With Senate Republican Leader Mitch McConnell calling the federal health-care reform law a tax on the middle class, Courier-Journal Washington correspondent James R. Carroll collects the findings of independent fact-checking services to assess whether McConnell is accurate.
The Congressional Budget Office estimates that 4 million people would pay the tax or penalty for not being covered by insurance in 2016, which translates to about 1.2 percent of the population. But Glenn Kessler of The Fact Checker at The Washington Post, relying on CBO estimates, reported "that 16 million people will receive subsidies or tax credits to help pay for health coverage — about 5 percent of the population."
"It's worth noting that the health law involves more taxes than just a penalty on the uninsured," Kessler notes, including an excise tax on plans with very high premiums; fees for manufacturers and insurers; higher Medicare payroll taxes for people who make more than $200,000 a year; a tax on manufacturers of medical devices; and a tax on indoor tanning services. All told, "it's a stretch to say that any of these taxes will affect the middle class." McConnell's assertion that President Obama is raising taxes with the individual mandate is also a double-edged sword: a similar penalty was passed with the health-care overhaul in Massachusetts while Republican presidential nominee Mitt Romney was governor. On that point, McConnell said "Romney will have to speak for himself." Last week, Romney said requiring all Americans to buy health insurance is equivalent to a tax, but that ran counter to how he viewed it earlier in the week.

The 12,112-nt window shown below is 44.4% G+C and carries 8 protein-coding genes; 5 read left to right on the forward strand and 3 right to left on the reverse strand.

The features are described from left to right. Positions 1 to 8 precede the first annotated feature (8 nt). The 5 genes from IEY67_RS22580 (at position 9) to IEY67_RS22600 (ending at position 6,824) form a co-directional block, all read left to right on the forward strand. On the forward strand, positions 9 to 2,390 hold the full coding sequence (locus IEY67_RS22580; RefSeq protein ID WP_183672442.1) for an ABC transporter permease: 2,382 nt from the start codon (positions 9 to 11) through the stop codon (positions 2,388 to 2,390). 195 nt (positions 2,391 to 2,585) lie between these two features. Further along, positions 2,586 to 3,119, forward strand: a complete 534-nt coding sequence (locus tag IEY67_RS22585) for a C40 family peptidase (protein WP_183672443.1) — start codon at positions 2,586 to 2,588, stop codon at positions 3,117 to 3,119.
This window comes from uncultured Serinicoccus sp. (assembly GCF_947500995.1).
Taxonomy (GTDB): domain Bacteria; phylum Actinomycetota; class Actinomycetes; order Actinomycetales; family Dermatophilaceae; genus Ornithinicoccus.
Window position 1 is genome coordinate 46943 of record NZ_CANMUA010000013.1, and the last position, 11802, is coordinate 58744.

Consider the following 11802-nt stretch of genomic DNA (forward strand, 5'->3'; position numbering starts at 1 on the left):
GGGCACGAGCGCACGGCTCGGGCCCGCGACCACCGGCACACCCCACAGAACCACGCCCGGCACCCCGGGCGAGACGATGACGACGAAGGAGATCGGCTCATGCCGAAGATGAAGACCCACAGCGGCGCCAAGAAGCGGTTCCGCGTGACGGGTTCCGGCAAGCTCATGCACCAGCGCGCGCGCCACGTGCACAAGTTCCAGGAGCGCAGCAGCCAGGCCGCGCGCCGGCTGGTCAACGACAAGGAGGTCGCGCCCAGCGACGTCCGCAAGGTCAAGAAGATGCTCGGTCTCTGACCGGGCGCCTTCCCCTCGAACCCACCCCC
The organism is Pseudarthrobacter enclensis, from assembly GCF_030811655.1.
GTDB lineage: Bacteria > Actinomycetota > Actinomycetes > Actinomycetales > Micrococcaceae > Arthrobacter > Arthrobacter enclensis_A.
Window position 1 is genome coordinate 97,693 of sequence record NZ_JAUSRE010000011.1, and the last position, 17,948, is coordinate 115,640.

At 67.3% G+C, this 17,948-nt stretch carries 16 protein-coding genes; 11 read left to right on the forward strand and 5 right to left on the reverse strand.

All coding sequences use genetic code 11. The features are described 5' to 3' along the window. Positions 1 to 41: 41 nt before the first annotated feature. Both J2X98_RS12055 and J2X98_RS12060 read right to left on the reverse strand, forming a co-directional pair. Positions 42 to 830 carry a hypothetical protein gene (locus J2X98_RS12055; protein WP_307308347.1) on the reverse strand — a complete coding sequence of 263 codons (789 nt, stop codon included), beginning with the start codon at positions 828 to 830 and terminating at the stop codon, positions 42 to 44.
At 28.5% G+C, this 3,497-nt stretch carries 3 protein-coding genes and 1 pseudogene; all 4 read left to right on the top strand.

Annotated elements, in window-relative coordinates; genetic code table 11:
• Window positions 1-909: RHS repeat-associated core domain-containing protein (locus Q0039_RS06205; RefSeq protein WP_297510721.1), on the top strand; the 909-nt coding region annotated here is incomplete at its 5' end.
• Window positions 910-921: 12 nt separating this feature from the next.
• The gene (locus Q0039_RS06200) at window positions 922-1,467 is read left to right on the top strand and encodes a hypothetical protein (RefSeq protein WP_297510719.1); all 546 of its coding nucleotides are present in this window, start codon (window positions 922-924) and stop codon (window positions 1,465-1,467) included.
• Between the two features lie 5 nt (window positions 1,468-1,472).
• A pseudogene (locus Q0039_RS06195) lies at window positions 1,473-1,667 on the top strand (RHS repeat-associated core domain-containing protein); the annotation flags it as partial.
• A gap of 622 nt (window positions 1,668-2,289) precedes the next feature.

McConnell told the Louisville Rotary Club last week that repealing the law would be his top priority if Republicans win the presidency in November, reports Chris Kenning for The Courier-Journal. (Read more)